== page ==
Each year, millions of Americans suffer from nasal allergies. That stuffy, runny nose and postnasal drip keep allergy sufferers indoors. People often forget, however, that those same allergens making their time outdoors unbearable are lurking around their homes as well. Read below to learn some simple ways to reduce the allergen population in your home.
No Shoes in the House
Dust, mold, pesticides and other allergy-provoking irritants may be brought into your home through your shoes. Place a washable mat at the entrance and remove all shoes before entering. Wash the mat regularly to keep allergens out.
Clean the Air You Breathe
A HEPA filter can remove pet dander, pollen and other allergens from the air, as long as its clean air delivery rate (CADR) is within at least ⅔ of the square footage of the room in which it will be placed. For a cheaper alternative, consider an electrostatic filter or a pleated paper filter; either of those will be nearly as effective as a HEPA filter. Make sure that filters are replaced or cleaned every few months.
Keep Your Nasal Passages Happy
Costing roughly $10 at most drugstores, a neti pot irrigates your nasal passages to mitigate allergies. After filling the neti pot with a combination of saline and warm water, you tilt your head over the sink, pour the solution into one nostril and watch it pour out the other.
Try the OTC Route
Decongestants, nasal sprays and other over-the-counter medications may relieve sneezing, stuffy nose, and congestion. If you are using nasal spray, make sure it is specifically for allergies and not congestion, as prolonged use of decongestant sprays can actually worsen nasal congestion.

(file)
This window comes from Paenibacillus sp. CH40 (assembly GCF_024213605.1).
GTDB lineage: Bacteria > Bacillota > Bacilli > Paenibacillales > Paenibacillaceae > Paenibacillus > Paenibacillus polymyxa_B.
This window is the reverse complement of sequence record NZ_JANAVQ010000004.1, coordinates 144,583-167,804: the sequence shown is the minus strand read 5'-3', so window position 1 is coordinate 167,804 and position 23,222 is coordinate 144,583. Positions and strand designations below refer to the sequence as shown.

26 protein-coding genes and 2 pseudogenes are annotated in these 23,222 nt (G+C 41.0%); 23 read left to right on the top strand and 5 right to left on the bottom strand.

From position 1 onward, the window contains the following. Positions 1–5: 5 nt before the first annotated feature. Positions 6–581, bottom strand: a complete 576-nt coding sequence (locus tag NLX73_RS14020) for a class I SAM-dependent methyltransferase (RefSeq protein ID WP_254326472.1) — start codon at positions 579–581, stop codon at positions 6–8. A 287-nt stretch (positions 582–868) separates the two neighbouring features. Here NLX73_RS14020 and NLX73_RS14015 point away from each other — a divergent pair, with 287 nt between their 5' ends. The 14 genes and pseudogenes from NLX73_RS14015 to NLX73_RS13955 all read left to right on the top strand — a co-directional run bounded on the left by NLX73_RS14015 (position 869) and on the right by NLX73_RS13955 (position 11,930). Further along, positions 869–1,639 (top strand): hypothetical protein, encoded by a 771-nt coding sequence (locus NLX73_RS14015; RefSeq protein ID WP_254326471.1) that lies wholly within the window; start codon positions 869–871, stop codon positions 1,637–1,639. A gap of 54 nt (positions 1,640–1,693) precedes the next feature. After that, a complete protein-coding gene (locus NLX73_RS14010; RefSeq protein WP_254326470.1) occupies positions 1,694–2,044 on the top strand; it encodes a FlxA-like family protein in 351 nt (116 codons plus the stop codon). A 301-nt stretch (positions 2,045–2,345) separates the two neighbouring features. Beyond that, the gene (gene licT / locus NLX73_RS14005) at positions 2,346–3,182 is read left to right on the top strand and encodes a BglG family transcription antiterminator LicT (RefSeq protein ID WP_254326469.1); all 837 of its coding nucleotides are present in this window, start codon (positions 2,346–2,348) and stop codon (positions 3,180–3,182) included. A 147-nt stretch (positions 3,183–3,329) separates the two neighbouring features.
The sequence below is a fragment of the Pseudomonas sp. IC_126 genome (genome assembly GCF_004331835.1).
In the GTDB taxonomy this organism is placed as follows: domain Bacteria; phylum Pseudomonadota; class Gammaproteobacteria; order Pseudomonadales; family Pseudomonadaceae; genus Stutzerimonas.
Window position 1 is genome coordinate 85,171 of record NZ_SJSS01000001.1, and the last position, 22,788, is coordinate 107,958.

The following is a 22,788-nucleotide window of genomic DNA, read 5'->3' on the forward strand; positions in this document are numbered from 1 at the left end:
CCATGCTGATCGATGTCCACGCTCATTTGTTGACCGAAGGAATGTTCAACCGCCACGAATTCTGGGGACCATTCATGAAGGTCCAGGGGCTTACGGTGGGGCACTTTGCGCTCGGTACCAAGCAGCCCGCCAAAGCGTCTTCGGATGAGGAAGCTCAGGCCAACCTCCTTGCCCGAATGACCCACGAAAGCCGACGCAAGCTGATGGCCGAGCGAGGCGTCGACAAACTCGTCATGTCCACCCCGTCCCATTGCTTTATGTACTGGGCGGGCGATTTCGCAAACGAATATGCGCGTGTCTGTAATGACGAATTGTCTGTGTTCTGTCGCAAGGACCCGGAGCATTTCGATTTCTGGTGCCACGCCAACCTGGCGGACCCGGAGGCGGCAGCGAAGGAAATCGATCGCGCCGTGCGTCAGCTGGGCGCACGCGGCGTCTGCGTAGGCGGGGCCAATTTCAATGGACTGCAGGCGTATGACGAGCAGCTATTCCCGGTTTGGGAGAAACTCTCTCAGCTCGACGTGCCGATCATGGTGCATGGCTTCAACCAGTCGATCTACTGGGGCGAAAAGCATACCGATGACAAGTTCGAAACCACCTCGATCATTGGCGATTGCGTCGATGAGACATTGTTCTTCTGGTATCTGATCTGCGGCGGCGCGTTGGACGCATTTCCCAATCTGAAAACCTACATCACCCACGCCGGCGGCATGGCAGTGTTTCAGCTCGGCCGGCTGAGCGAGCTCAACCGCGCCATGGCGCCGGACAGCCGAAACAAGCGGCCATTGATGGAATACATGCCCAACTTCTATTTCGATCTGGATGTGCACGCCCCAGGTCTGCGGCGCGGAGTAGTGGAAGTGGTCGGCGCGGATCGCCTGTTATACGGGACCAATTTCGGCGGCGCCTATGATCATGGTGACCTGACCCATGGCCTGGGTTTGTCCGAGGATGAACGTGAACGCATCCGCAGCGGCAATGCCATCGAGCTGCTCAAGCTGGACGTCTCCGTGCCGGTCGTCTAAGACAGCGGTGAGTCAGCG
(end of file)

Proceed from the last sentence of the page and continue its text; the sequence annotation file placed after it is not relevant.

Manage the Humidity
Dust mites occur in high humidity, while excessively dry air may cause nasal allergies to worsen. keep the humidity level in your home at 30%-50% with the help of a humidifier or dehumidifier, which can be purchased at the drugstore.
Don’t Let the Dust Mites Bite
To keep dust mites away from your bed, always make your bed and choose hypoallergenic bedding. Allergen-proof covers may further discourage dust mites from settling into your pillows, box springs and mattress.
Out With the Old Dust Cloth
If you currently dust using an old T-shirt or a cotton towel, you are just stirring the allergens through the air. A microfiber cloth uses electrostatic charge to actually collect dust and is machine washable. in addition to microfiber cloths, microfiber mitts and wipes can also be purchased.
Cover Your Hands and Face
Cleaning and yard work bring you uncomfortably close to allergens. By wearing gloves and a safety mask, you can keep these allergens away from your nose, mouth and hands.
Vacuum your home (including upholstered furniture) at least once a week to remove allergens from your floors. Make sure your vacuum cleaner either uses a double bag or a HEPA filter to prevent spreading dust through the air.
Steam the Dust Away
Steam cleaning is especially effective for clearing dust mites from upholstery and carpeting. Vacuuming should be done after steam cleaning to remove dead dust mites.
Acknowledgement: This text was re-written from WebMD’s “Nasal Allergy Relief Products” slideshow